Trump Asked Ukraine For 'Favor' On Biden In Call; DOJ Says No Charges President Trump asked his Ukrainian counterpart to see what he could find out about former Vice President Joe Biden and his family and to be in touch with Trump's lawyer and the attorney general.
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Trump Asked Ukrainian President To Investigate Biden; DOJ Says No Charges

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Trump Asked Ukrainian President To Investigate Biden; DOJ Says No Charges

Trump Asked Ukrainian President To Investigate Biden; DOJ Says No Charges

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AUDIE CORNISH, HOST:

In that July phone call, President Trump did indeed ask his Ukrainian counterpart to investigate former Vice President Joe Biden and his son. That's what we learned today from a memo of the call released by the White House. NPR justice reporter Ryan Lucas has been covering this story.

Welcome back to the studio.

RYAN LUCAS, BYLINE: Thank you.

CORNISH: Let's start with this essentially rough transcript. Can you walk us through what's in there?

LUCAS: Right. This is a - it's a five-page memo, documents roughly a 30-minute conversation between Trump and the Ukrainian president, Volodymyr Zelenskiy, in July. It's not a verbatim transcript. It is important to say that it's based on notes and recollections of National Security Council staff who listened in and memorialize. The call starts with the usual courtesies. Trump then tells Zelenskiy that the U.S. does a lot for Ukraine, both in terms of money, time, effort, and he says that the U.S. has been very good to the country. The Ukrainian president then says, quote, "we are almost ready to buy more javelins from the United States for defense purposes." Javelins are anti-tank missiles. Remember; there is a conflict in Ukraine right now. The next words out of Trump's mouth were these - quote, "I would like you to do us a favor, though, because our country has been through a lot."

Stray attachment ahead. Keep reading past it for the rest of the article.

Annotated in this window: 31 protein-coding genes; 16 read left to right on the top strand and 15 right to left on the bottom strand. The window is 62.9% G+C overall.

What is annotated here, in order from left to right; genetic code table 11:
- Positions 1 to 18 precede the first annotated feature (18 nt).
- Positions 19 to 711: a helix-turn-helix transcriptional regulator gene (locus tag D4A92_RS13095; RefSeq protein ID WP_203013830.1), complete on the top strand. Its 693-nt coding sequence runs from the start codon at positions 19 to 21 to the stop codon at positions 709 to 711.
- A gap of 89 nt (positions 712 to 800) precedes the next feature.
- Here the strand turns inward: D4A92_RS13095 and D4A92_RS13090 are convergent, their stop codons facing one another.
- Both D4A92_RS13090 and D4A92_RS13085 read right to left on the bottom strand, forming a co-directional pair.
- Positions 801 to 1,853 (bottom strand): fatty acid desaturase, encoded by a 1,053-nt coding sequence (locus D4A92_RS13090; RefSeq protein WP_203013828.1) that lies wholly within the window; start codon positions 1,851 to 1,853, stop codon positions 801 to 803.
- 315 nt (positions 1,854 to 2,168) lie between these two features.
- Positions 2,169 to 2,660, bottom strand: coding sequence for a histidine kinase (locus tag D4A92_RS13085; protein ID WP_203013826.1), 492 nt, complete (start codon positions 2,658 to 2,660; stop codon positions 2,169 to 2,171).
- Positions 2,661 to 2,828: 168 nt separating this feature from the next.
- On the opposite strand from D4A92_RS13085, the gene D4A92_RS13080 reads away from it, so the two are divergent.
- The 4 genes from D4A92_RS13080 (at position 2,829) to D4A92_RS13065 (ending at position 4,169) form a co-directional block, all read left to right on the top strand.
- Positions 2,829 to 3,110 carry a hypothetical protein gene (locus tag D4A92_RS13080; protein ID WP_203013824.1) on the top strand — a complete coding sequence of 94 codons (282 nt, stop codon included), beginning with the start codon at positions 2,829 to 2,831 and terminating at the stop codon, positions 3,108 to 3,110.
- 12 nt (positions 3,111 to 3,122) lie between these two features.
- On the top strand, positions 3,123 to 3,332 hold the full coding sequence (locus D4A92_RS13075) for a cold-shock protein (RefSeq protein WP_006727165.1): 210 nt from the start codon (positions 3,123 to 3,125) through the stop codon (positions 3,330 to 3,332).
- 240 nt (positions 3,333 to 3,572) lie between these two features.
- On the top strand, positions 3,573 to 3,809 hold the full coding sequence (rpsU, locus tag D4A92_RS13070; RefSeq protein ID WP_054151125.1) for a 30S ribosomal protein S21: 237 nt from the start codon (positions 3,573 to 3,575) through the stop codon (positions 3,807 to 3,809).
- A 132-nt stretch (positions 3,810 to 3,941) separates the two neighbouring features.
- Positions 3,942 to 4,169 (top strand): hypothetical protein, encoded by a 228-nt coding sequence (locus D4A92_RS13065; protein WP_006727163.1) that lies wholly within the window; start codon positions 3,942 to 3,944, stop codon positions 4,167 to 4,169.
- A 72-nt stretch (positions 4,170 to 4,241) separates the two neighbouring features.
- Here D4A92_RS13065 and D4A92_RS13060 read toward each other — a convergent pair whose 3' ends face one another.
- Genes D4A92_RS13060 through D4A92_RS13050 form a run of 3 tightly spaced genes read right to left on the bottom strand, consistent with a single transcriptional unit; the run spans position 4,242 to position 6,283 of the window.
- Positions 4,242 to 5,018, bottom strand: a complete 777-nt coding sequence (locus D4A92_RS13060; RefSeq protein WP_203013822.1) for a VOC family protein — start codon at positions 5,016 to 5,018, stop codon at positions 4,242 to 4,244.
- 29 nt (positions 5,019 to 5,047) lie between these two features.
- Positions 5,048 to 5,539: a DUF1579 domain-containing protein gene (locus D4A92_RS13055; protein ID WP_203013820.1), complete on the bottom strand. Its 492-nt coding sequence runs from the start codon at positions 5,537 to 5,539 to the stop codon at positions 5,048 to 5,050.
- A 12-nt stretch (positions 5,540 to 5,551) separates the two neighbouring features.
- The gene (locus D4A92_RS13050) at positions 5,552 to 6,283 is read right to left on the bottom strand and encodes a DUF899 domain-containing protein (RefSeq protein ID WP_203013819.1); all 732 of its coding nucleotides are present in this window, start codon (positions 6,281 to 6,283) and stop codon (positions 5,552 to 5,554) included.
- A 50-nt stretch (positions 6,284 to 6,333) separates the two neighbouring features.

CORNISH: So it's a change of topic there.

LUCAS: Change of topic - Trump then talks about a conspiracy theory about Hillary Clinton's email server being in Ukraine and the need for Zelenskiy to investigate that. And a bit later, he brings up his allegations about Joe Biden and his son Hunter.

CORNISH: This is at the center of this political crisis, essentially. What does Trump say allegedly in this call about Biden?

LUCAS: Well, he tells the Ukrainian president that there are a lot of questions about the Bidens in Ukraine. Trump has alleged that when Biden was vice president, he improperly pushed Ukraine to fire a prosecutor who had investigated a company that Biden's son sat on the board of. Now, it's important to say that there is no evidence to suggest that the Bidens did anything illegal. In this call, Trump urges Zelenskiy to look into it. And he tells him to work on it with Attorney General William Barr and Trump's personal lawyer, Rudy Giuliani. He says he'll have both of them give Zelenskiy a call.

CORNISH: And I said alleged earlier, but we do know the president has confirmed that he made some of the comments in this call. How unusual is it to have the president instructing a foreign leader to work with the U.S. attorney general - and his private attorney - on investigating what is going to be a political rival?

LUCAS: It is highly unusual. Some would even say that it's improper. The Justice Department does say that the attorney general didn't know of this phone call with Zelenskiy. It says that Barr has not spoken with President Trump about anything related to Biden or his son. And it also says that Barr has not communicated with Ukraine about Biden or anything else. But we do know that Giuliani has been talking to the Ukrainians about this exact matter. Giuliani told me that he met with a close adviser to the Ukrainian president in early August in Spain. Giuliani says that he gave him information that he had collected on the Bidens. He told the Ukrainian that he thought it should be fully investigated. Giuliani says he didn't dictate what the conclusion of this investigation should be, but he did indeed urge Ukraine to dig into this very Biden matter.

CORNISH: This all started with a whistleblower report to the intelligence community inspector general. And I understand the Justice Department has weighed in, right? They released a document related to this today. What did we learn?

LUCAS: Well, we learned that the inspector general referred this complaint to the Justice Department about this call as a possible campaign finance violation. Senior Justice Department officials today said that career prosecutors looked into it. They got a copy of the transcript that we saw today. They determined that there was not evidence to open a criminal investigation. In part, officials say that in order to qualify as a campaign finance violation, it has to be something of value. And a foreign power investigating a political rival is not something you can quantify the value of.

CORNISH: That's NPR's Ryan Lucas.

Thanks for your reporting.

LUCAS: Thank you.

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